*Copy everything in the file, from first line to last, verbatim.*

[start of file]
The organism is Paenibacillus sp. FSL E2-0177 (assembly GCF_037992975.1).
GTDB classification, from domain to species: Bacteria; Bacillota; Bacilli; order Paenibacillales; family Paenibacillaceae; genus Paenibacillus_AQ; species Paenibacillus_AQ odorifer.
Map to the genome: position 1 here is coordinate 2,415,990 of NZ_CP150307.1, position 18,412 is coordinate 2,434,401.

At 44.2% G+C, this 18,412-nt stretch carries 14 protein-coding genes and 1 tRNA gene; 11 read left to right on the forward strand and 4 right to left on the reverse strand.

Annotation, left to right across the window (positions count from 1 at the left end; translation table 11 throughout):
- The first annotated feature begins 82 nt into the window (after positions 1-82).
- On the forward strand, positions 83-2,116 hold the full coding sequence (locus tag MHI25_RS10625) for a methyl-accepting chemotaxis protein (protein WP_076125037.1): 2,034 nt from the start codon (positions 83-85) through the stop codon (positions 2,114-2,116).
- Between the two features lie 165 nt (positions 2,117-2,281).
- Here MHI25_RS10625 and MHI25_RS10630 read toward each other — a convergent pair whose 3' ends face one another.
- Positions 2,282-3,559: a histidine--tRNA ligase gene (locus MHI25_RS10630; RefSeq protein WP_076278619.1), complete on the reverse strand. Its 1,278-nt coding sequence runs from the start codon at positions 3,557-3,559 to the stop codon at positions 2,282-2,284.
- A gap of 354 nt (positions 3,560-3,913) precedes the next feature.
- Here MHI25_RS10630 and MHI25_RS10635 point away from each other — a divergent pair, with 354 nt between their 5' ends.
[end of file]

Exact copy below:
The organism is Paenibacillus sp. FSL E2-0177 (assembly GCF_037992975.1).
GTDB classification, from domain to species: Bacteria; Bacillota; Bacilli; order Paenibacillales; family Paenibacillaceae; genus Paenibacillus_AQ; species Paenibacillus_AQ odorifer.
Map to the genome: position 1 here is coordinate 2,415,990 of NZ_CP150307.1, position 18,412 is coordinate 2,434,401.

At 44.2% G+C, this 18,412-nt stretch carries 14 protein-coding genes and 1 tRNA gene; 11 read left to right on the forward strand and 4 right to left on the reverse strand.

Annotation, left to right across the window (positions count from 1 at the left end; translation table 11 throughout):
- The first annotated feature begins 82 nt into the window (after positions 1-82).
- On the forward strand, positions 83-2,116 hold the full coding sequence (locus tag MHI25_RS10625) for a methyl-accepting chemotaxis protein (protein WP_076125037.1): 2,034 nt from the start codon (positions 83-85) through the stop codon (positions 2,114-2,116).
- Between the two features lie 165 nt (positions 2,117-2,281).
- Here MHI25_RS10625 and MHI25_RS10630 read toward each other — a convergent pair whose 3' ends face one another.
- Positions 2,282-3,559: a histidine--tRNA ligase gene (locus MHI25_RS10630; RefSeq protein WP_076278619.1), complete on the reverse strand. Its 1,278-nt coding sequence runs from the start codon at positions 3,557-3,559 to the stop codon at positions 2,282-2,284.
- A gap of 354 nt (positions 3,560-3,913) precedes the next feature.
- Here MHI25_RS10630 and MHI25_RS10635 point away from each other — a divergent pair, with 354 nt between their 5' ends.